“God has given me two more children. You and Aaron are now my godson and goddaughter.”

The touching words are from a dear sister in Christ: a Holy Spirit filled prayer warrior who is mantled with meekness. But less than three weeks ago, I didn’t know she existed. In a story I will eventually detail, my husband was entering transplant surgery for his liver after a hidden autoimmune disorder wiped it out. The final decline was wicked and rapid. He was fast tracked through the transplant process and was now in the surgeon’s and God’s hands. There was no place to go but the Surgical Intensive Care Unit (SICU) waiting room. Stiff chairs with strategically placed armrests to discourage any form of laying down circled the walls. A few women talked together near the entrance. One looked like she was staying the night, bags and a blanket around her, and a chair pulled up to rest her feet on.

I would soon know her as Patsy.

My husband wasn’t finished with surgery until around 9pm, and I didn’t get to see him until close to 11pm. Lines were everywhere. He was still on the ventilator. It was a scene I had been prepared for, but was still hard to witness. I soon trudged back to the waiting room, operating on little more than an hour of sleep in the past 48 hours. When I said it went fast, it was fast. By now it was too late to think about going to find a hotel.

“You staying?” Patsy greeted me warmly. She pointed out clean blankets and pillows she had gathered from others who made the “circle of life” (as she coined it) through the SICU waiting room. Were they clean? I had no reason at all to trust this stranger in a strange town and strange hospital, but no alarm bells rang. Patsy was as genuine as any person could be upon first meeting. I thanked her and grabbed a pillow and blanket.

“Pull up a chair and rest your feet, like I have,” Patsy instructed. It was not comfortable, but it was the best comfort to be found in that waiting room. I did get about 3 hours of sleep, much more than the night before.

A morning shot of bleary eyed me and my SICU bed.

The next morning, there was a prayer circle in that waiting room before SICU visiting hours started. Ed, a deacon whose wife was fighting for her life, led. His whole family circled around him and Patsy and prayed. Everyone there was welcome to join. I got a vision of the Holy Spirit flying into thick dark storm clouds for Ed and did my best to sketch it with an old ballpoint pen and lined paper.

“Its the best I can do, I would love to have painted it for you, but this is all the supplies I have. I know that God is intimately aware of what you are going through and no matter how dark it seems, he is there and fighting for you.”

It didn’t seem like much, but despite the fact my heart was in pain for my situation, I so wanted to reach others in similar or worse pain. The somber feeling of the SICU waiting room is clear. Family gathers there waiting and praying for a ray of hope. Some face certain death. Some are having severe difficulty. And some, like my husband, were recovering from intensive surgery that required one-on-one nursing support in the critical days after. The hurt is so overpowering that it can been seen and felt.

And yet there is hope. Just as I gave Ed a word and vision, he gave me a word on my husband the following day. He didn’t know it, but he declared exactly what had been happening and was at least he fourth person to confirm a particular calling of the Lord. Ed and I eventually moved on to other floors, but Patsy had been in that SICU waiting room for two weeks straight and the Lord had a calling on her to stay longer.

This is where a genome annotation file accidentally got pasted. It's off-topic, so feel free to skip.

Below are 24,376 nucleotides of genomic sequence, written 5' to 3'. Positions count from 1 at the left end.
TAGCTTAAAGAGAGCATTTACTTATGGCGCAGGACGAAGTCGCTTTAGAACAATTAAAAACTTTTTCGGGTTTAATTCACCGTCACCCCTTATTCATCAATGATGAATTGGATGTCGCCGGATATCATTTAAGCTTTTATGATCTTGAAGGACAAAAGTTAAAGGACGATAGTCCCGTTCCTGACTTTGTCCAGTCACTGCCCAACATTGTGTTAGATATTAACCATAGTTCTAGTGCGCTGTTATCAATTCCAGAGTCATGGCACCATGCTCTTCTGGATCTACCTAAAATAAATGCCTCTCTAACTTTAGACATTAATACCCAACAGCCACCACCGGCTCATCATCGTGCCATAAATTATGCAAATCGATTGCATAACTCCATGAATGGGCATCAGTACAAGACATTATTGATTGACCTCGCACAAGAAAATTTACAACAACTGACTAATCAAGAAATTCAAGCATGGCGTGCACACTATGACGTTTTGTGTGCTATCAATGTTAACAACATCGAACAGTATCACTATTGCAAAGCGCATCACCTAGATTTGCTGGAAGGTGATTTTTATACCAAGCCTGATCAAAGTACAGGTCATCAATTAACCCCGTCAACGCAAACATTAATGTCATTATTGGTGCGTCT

“I always wanted a church and people to minister to,” she shared at one point.

“God has given you the SICU church,” I said while in prayer for her husband and her at one point. It was so clear. Patsy was that ministering embrace. She knew most everyone in the halls and so many greeted with warm hellos and hugs. She was given a notebook and began writing down names so that she could pray for people. Others gave her gorgeous dresses. She became a mother to so many in a place that held little hope. And she could pray fervently and effectively with just a few words.

Patsy continued that prayer circle and and we affectionately called the waiting room “The War Room”, after Ed encouraged us to watch the movie. So much love, scripture, and passionate calls to Christ rose in that war room. We saw people being affected, both those in the circle and those that chose to sit out. God’s hand has been heavy in Patsy’s War Room Church.

We went back to visit her at Aaron’s followup appointment. Patsy came gliding through the doors, looking like an angel with her vivid pink dress flowing around her. She hugs like a mother and gives sweet encouragement as only one who has been through deepest trial can muster. Oh that we all would strive to be that light like Patsy has chosen to be in the dark places that life leads us! The greatest missions of Christ can be accomplished with a prayer and love and genuine caring for others. There’s no special platform or building needed. There doesn’t need to be hundreds or even thousands of followers. There just needs to be one person reflecting the love of God.

May we all recognize that we carry the church within us. May we all strive to be more like Jesus, pouring out on others in our darkest times, and in some of the saddest places.

Thank you, Patsy, for being that light.

“You are the light of the world. A city that is set on a hill cannot be hidden. Nor do they light a lamp and put it under a basket, but on a lampstand, and it gives light to all who are in the house. Let your light so shine before men, that they may see your good works and glorify your Father in heaven.”

Matthew 5:14-16